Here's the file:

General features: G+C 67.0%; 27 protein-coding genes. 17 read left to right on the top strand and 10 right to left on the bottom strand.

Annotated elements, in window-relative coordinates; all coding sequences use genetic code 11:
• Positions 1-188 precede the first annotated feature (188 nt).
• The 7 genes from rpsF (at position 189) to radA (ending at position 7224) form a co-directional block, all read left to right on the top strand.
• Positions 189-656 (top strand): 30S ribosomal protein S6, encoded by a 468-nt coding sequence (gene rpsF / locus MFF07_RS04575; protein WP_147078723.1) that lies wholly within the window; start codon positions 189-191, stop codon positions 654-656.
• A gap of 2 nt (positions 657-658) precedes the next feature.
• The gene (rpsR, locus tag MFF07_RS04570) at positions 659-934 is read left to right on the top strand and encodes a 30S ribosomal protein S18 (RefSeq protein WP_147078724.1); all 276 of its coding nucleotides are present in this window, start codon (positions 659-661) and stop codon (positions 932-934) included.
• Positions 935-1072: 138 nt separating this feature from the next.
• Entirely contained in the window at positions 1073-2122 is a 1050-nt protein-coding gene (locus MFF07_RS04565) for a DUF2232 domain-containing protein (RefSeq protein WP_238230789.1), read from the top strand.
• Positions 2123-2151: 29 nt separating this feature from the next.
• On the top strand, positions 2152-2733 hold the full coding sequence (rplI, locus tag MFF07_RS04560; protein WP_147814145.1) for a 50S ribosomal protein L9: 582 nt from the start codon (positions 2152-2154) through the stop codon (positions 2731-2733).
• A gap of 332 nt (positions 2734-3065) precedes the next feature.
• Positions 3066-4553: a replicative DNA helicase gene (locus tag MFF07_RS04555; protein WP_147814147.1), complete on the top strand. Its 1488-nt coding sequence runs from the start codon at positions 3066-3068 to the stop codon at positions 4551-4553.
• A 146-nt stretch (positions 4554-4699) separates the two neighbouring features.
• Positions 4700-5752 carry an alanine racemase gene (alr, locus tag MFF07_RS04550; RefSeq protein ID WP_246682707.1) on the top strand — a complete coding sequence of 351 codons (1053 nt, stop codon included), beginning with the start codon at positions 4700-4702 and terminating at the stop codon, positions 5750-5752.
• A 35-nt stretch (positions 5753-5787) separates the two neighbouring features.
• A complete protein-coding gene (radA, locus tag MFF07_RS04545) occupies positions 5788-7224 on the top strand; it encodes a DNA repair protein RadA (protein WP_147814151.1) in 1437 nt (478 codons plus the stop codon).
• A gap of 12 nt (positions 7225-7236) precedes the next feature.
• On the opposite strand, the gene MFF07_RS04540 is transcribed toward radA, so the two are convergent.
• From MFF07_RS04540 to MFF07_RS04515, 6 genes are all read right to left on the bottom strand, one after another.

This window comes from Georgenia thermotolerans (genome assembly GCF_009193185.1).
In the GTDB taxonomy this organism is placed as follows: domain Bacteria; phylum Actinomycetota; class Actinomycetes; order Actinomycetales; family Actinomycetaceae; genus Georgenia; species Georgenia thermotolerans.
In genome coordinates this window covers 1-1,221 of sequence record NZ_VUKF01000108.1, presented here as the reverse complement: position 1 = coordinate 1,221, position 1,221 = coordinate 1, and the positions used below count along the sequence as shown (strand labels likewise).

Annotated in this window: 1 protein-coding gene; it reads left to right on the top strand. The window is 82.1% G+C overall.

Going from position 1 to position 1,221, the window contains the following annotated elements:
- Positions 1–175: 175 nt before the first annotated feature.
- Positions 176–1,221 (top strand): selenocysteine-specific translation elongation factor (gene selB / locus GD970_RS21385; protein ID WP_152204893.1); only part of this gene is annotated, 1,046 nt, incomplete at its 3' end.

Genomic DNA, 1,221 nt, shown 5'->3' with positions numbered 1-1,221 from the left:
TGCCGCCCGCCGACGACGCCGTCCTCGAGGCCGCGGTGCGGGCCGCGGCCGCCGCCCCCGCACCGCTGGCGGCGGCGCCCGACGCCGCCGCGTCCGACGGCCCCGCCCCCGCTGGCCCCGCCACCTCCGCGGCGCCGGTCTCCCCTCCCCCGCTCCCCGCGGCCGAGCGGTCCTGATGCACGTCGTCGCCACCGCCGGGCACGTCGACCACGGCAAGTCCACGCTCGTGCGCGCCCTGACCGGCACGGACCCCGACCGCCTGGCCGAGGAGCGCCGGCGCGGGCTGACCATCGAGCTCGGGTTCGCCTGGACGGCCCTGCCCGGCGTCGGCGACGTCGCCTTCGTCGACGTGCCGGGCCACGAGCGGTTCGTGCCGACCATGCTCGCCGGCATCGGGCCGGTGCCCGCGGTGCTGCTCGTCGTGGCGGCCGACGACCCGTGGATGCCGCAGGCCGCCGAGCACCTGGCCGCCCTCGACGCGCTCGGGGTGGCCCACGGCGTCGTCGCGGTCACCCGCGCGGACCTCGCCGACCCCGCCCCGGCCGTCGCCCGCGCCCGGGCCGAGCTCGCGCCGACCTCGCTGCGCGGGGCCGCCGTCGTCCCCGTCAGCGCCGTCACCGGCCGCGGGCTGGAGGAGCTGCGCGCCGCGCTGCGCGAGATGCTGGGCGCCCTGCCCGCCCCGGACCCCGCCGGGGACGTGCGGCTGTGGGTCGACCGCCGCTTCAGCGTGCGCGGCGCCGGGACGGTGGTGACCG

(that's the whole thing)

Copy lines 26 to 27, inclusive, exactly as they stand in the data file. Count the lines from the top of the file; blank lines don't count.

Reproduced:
- Positions 1–175: 175 nt before the first annotated feature.
- Positions 176–1,221 (top strand): selenocysteine-specific translation elongation factor (gene selB / locus GD970_RS21385; protein ID WP_152204893.1); only part of this gene is annotated, 1,046 nt, incomplete at its 3' end.